As to why he's not a bigger movie star, he had to make it as a TV star first, and that only happened with Castle. Hollywood knew he was a leading man — he's starred in a great many shows — but they kept getting canceled, and no one was going to trust him with a movie franchise until he had a successful show. Now he has it, but by the time Castle is over — and being a crime procedural, it can run pretty much forever until one of the stars gets tired of it — he'll probably be too old to be the star of an Indiana Jones-type franchise (he's 42 now). But I can pretty much guarantee he can star in as many TV shows as he wants for the rest of his life. And he seems happy doing what he's doing, so that's cool with me.
Dear Mr. Postman,
Two things I really don't understand. Thing 1: If you want to make a good movie, then you need a good script, right? So why not utilize the writers (or even the stories) that are already in existence. For example, Joseph Loeb is my of my favorite graphic novel writers, and he wrote some great Batman stand alone novels such as "The long halloween", which I think can be a great film.
Thing 2: There are so many great story arcs, that can be easily adapted into killer mini-series. For example, the two part "Court of the owls / City of owls" story line, its brilliant, in my humble opinion. You also have "Hush". Heck, Batman Incorporated can be an awesome series, if done right.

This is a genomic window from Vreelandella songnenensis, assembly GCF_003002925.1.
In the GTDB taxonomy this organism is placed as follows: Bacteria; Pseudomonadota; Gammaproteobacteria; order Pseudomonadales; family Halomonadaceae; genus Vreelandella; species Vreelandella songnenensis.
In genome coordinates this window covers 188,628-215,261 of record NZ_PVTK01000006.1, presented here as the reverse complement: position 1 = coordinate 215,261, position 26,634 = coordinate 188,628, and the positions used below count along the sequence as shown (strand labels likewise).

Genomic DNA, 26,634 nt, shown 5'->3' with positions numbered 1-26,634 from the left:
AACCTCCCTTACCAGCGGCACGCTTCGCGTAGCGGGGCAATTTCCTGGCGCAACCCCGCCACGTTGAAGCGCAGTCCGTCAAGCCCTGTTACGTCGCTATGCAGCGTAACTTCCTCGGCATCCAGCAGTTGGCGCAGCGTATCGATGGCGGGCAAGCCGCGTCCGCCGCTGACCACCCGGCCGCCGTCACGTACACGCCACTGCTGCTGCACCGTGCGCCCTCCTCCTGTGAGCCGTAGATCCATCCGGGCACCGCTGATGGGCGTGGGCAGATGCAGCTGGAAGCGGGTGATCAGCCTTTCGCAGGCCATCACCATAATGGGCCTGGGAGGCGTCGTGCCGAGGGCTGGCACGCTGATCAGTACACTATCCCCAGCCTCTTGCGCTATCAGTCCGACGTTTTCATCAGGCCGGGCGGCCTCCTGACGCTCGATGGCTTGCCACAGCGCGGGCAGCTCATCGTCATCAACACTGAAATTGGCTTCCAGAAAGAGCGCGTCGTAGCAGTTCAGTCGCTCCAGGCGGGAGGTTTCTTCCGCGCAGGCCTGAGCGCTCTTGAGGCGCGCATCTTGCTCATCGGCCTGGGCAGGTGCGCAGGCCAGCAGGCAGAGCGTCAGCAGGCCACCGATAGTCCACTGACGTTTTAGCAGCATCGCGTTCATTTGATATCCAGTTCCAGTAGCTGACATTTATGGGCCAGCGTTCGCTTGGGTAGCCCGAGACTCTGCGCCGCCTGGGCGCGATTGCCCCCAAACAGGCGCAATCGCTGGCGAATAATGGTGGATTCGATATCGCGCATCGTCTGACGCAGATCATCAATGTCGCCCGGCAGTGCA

So why on Planet Earth have they not utilized these, obvious & accessible resources, to make better Bat-entertainment instead of re-imagining the origin storyline every few years. Its frustrating. Thank you for your time Mr. Postman :)
Well, superhero movies borrow from comics all the time. Captain America: The Winter Soldier will be based on Ed Brubaker's run, obviously. Thor: The Dark World is based on part of Walt Simonson's amazing Thor comics, the ones where Malekith the Accursed tries to plunge Midgard into eternal winter. Green Lantern was based on his origin story and part of Geoff Johns' Parallax stories. And X-Men: Days of Future Past is based on X-Men: Days of Future Past, of course.
But I suspect you're talking about why Hollywood doesn't just make straight adaptations of beloved comic stories and there are a couple of reasons. Basically, each story is different, and there are a variety of different reasons why they can't (or shouldn't) be made into a movie.
Some just aren't defined enough. For instance, Marvel couldn't shoot an exact version of Ed Brubaker's Winter Soldier comics, because those comics were written during the Civil War event/mess and included the death of Captain America, and the former would make no sense to mass audiences, and the latter would just be complicated to insert. You have to edit them down.